It came down to two semesters, two all-nighters and a 10-second countdown.
On May 20 at the Koehn Dry Lake launch site in the Mojave desert, a 12-foot rocket named Del Carbon � built from scratch by a passionate group of USC Viterbi School of Engineering undergrads � rose steadily despite severe wind, reaching its planned altitude of 7,000 feet before deploying its parachute and returning gently to earth.
The wind blew it a mile and a half from the launch site, making a long desert hike for team founder Ian Whittinghill and his colleagues. But Del Carbon (the name is a word play on the rocket’s carbon-fiber construction and a Del Taco location that was the team’s late-night sustenance stop) is now being readied for another launch before the end of July.
Whittinghill is a junior majoring in aerospace engineering at the USC Viterbi School who plans to do a year of graduate work after graduation. His goal before he leaves is a USC student rocket that will make it into space, internationally defined as an altitude of 100 km (or 62 miles, equal to 328,000 feet) within the next two years.
Creating Del Carbon was a long labor of love for Whittinghill, a second-generation rocketeer. His father George is the founder of Whittinghill Aerospace, an engineering firm in Camarillo. “My dad and I would take lots of trips out to the desert,” where they tested rockets.
His interest led him to USC, where during his sophomore year, he began a persistent effort to form a club that set out to launch a rocket. He found an ally in associate professor Daniel A. Erwin of the astronautics division. “I said I’m interested in starting a group to look at experimental propulsion technology,” Whittinghill recalled, “a group that will get its hands dirty.”
Said Erwin, “Ian was not the first person to want to put together a student space group. But he was the first who really had the background to do it. We’d fired little rockets before, but nothing like what this group has done.”
With help from the USC Viterbi School external relations department, Erwin was able to get a two-year grant from the Lord Foundation. He also found a place to put the rocket together. “Rockets are long, so the space had to be a little unusual.”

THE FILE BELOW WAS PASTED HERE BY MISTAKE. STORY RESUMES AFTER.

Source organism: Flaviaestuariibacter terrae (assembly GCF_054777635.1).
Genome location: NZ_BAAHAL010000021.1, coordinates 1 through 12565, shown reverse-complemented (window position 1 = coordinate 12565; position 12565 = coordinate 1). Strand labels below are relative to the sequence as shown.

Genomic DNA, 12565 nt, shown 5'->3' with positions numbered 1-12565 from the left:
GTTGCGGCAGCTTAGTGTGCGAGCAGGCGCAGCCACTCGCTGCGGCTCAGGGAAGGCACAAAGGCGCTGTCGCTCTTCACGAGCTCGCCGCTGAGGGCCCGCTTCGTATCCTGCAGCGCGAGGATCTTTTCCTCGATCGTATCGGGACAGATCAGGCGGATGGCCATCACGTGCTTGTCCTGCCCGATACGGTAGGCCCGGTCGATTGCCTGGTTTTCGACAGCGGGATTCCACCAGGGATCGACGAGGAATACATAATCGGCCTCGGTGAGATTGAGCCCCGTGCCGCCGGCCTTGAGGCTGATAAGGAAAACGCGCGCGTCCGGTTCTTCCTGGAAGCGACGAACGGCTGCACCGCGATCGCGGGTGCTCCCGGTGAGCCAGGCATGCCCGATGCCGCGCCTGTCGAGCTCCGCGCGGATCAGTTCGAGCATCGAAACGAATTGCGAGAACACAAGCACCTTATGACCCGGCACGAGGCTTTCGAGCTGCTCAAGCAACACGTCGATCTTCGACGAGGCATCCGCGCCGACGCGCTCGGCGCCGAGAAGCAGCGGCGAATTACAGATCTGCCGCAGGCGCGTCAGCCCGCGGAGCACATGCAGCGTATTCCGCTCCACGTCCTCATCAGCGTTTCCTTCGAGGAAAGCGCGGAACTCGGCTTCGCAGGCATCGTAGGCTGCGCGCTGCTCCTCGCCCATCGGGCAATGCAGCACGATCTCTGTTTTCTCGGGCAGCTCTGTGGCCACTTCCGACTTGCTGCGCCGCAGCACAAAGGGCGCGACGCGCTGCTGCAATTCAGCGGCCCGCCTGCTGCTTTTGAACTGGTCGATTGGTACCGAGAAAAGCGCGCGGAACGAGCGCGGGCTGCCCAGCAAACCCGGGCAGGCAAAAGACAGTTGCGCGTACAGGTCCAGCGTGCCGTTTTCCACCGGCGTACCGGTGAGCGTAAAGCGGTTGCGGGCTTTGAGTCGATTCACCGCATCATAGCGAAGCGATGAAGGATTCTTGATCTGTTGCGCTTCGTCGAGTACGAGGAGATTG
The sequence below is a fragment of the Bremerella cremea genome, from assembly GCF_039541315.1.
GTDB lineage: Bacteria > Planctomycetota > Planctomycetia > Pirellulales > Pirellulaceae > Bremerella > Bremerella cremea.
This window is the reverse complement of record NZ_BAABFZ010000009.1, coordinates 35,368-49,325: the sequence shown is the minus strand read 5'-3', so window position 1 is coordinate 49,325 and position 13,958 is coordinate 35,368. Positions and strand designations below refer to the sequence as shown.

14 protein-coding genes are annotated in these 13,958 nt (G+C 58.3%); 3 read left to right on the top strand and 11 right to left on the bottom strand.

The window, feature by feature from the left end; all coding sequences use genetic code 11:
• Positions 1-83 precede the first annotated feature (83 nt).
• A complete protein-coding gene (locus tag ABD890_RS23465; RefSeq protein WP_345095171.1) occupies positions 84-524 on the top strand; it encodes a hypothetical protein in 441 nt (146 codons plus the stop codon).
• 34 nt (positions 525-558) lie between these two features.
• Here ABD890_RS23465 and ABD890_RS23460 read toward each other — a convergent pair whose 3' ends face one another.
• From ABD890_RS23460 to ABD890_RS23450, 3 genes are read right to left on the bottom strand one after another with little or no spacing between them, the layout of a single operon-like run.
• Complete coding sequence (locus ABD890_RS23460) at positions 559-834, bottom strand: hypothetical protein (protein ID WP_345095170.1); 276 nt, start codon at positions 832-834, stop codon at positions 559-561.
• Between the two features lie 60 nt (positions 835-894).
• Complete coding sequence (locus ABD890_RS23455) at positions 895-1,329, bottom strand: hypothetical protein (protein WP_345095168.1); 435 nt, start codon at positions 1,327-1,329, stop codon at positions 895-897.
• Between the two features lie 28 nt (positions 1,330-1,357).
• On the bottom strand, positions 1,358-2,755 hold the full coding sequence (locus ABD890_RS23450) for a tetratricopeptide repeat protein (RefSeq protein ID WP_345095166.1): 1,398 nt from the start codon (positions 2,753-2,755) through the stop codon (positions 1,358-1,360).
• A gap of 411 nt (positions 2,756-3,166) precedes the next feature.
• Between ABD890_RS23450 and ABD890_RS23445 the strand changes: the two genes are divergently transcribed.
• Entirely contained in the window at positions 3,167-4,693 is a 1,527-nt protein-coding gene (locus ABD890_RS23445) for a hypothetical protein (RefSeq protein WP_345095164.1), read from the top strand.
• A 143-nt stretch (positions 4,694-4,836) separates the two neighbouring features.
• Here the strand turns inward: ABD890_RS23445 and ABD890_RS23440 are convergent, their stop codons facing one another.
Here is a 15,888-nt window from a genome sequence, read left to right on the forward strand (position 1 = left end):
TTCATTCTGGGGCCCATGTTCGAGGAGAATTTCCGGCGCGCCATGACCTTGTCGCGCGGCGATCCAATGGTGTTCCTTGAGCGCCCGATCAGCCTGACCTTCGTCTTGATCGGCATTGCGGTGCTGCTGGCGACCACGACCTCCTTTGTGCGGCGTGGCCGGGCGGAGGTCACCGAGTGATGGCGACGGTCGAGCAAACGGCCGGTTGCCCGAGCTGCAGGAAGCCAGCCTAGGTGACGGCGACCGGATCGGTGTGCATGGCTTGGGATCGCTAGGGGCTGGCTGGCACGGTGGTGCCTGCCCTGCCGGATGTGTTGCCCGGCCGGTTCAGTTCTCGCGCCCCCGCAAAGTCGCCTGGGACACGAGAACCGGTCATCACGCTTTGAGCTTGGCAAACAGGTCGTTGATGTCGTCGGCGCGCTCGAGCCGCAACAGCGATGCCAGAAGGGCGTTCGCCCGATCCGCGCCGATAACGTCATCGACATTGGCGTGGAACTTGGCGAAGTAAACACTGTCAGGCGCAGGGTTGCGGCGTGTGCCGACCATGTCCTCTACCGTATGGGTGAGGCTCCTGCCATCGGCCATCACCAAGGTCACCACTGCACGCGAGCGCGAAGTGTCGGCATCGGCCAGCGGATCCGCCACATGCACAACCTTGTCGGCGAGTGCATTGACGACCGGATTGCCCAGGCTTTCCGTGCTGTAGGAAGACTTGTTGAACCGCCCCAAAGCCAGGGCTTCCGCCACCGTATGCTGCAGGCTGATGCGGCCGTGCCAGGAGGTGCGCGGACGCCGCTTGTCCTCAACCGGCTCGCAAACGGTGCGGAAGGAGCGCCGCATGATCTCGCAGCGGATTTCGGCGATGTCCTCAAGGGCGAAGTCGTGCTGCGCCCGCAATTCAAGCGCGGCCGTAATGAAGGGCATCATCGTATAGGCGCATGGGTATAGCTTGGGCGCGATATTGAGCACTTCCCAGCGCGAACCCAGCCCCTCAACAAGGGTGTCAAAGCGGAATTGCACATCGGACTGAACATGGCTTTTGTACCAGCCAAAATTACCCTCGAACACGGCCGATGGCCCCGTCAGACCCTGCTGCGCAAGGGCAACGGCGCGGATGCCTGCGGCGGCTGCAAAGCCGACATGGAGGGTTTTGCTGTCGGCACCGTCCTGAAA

Finally, Erwin was able to give one unit of class credit for participation in the project, “analogous to the AME racing team.” In July 2005, he gave Whittinghill the go-ahead.
“So in the fall of the school year, I started spreading the word,” said Whittinghill.
About two dozen people signed up � and, remarkably, more than a dozen persistently hung around through two years of work.
The rocket was “totally scratch-built” by hand, piece by piece from carbon fiber. Whittinghill’s father pitched in with access to computer based analysis tools.
For the engine, another second-generation rocketeer club member, freshman David Reese, supplied a small solid fuel engine. Lab manager Paul Giuliano, a sophomore, worked with industry to order supplies and get them in on time. Freshman Chris McNutt tackled the arduous task of polishing the nose.
Endless hours of work led to the May 20 launch. “I am so grateful to the Viterbi School and our funders for all their trust and faith. We owe them a debt,” said Whittinghill, who explained that the next step will be developing a full-size engine, a “hybrid” combination of liquid and solid fuel that’s much safer than liquid and much more powerful than solid fuel.
According to Erwin, such engines are still new in the field, and much remains to be learned. Some students from the project may find their way into peer-reviewed engineering publications, Erwin believes.
In coming months, Whittinghill’s longtime friend, business major Lou Myers, will be trying to raise more funds.
And then � 100 kilometers, here they come.